The rake race called The Beast at America’s Cardroom has made a winner out of one player, Owen Gaines aka MamaCoolj. In this interview from America’s Cardroom, you can read about his poker history and excitement he has about the game.
This month I sat down with ACR’s ultimate grinder. Owen Gaines aka (MamaCoolj) has won ACR’s progressive rake race dubbed ‘The Beast’ seven consecutive months over this last year. Putting in world record breaking playing volume on ACR has made him over $80k for his efforts. We caught up with Owen to get his views on what makes him such a successful multi-tabler and find out what it takes to tame ‘The Beast’.
A little background about yourself, how did you get into playing poker?
I always found poker fascinating. I’d read a couple books about the game before I ever tried the game. I got a tip back in 2004 from a buddy that online poker was available and decided to give it a try. I didn’t know too much about poker at that point but I’d bought some more books on Limit Holdem and became involved in a poker forum and began to put my energy into learning the game.
I deposited my first $300 online and didn’t have much success but I kept trying to learn while I played. I decided to give it another chance and my second $300 deposit really started to show some results.
By 2007 the games started to shift more towards No-Limit Holdem. After a hiatus from the tables I tried another $300 experiment in that game and quickly turned my $300 into $30,000. Since then I haven’t looked back and no-limit has been my game of choice.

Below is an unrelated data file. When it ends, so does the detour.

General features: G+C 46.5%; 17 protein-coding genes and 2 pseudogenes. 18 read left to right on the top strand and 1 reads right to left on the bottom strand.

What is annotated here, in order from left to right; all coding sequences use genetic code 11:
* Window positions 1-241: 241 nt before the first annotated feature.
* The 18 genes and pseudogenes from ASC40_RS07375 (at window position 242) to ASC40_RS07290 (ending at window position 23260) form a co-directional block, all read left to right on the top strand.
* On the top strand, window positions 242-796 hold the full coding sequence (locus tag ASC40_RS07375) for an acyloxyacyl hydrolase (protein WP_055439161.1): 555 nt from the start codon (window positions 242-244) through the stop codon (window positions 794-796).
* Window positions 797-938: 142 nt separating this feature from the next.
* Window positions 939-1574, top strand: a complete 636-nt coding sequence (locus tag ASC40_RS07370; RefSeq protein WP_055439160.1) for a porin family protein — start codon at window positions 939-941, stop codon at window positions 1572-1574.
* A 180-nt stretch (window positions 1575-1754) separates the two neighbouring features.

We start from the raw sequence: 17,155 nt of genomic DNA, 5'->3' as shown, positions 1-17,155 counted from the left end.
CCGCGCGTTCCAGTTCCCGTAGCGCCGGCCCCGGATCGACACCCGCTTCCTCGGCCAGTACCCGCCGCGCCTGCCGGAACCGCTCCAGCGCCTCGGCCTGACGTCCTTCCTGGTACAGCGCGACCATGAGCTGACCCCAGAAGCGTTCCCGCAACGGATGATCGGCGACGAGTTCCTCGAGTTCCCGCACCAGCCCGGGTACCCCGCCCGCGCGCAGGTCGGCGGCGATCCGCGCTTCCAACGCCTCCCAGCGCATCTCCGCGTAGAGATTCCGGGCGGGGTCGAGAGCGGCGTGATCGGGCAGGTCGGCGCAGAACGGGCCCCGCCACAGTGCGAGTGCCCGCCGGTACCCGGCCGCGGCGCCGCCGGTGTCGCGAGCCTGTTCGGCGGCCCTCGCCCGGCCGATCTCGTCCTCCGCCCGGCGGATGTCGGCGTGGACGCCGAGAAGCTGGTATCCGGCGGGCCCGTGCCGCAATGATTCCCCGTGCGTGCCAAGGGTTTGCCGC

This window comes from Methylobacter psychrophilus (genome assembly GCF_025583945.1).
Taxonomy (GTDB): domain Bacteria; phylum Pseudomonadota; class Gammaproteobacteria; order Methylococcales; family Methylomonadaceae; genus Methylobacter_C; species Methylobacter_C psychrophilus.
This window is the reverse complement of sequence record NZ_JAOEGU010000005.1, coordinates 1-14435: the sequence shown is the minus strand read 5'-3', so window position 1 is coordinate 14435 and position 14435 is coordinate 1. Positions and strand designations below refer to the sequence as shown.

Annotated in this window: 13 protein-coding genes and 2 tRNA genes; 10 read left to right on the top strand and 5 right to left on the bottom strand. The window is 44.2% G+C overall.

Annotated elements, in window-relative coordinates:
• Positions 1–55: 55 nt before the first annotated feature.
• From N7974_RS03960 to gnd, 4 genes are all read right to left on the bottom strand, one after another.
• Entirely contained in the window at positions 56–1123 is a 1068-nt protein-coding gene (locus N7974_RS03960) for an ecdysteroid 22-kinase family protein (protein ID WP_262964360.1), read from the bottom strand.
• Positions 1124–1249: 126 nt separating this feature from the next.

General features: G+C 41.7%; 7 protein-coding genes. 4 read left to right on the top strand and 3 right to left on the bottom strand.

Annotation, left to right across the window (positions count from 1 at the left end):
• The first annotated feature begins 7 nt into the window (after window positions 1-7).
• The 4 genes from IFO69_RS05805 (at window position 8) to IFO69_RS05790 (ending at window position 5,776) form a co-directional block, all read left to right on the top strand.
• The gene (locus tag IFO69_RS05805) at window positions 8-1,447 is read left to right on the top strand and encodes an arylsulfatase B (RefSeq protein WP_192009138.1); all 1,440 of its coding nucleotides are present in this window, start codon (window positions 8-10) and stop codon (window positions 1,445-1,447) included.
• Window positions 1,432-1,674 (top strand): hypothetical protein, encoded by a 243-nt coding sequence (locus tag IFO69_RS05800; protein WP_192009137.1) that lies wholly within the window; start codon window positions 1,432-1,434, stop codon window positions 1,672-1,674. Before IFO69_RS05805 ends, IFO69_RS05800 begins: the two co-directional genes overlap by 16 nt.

Poker has been good to me and the approximate 8 million hands that I’ve played have allowed me to have a successful career and support my family of five over the past seven years.
You’ve cleared over 1000000 points in one month. Can you give our readers an idea of how many tables you play and how much time this takes to accomplish?
That particular month I played about 140 hours of 40 or more tables.
What would you suggest for other players in terms of preparation if they are attempting to take down ‘The Beast’?
Well…let’s see here. Start by finding a month when I’m not going to play (just kidding). You need to find a routine, and get comfortable. Try to find yourself efficient hardware and setup for the long hours. You’re going to want a comfortable chair, a dependable computer and keyboard etc.
Make sure you stretch before and during every session, the long hours sitting in a chair is a killer. Prepare yourself to be mentally and physically tired as it’s a lot of hands and the competition is fierce, especially in that first week when you’re trying to establish yourself in that top spot. The hours can be grueling.
What technologies do you use in order to make the multi-tabling easier on you?
I prepared myself well on the technical side before I got involved with trying to win the race. I took some time to write code into my Xbox controller so I could use it to play. On top of that I wrote another program that works similar to ‘Stack and Tile’ to help me manage the tables efficiently.
Okay, I have to ask, obviously playing this amount of poker effects your win rate and your ability to play optimally. How is your bottom line when you put in a month of this many hands?
My win rate has actually dropped a bit each month that I’ve played by about .5 big blinds for every 100 hands I play. Games are getting tougher everywhere and players are getting better (and I watched season after season of ‘Criminal Minds’ while I played…lol.) Still, from what I can tell none of my major competitors have as good a win rate as I do for the amount of volume put in.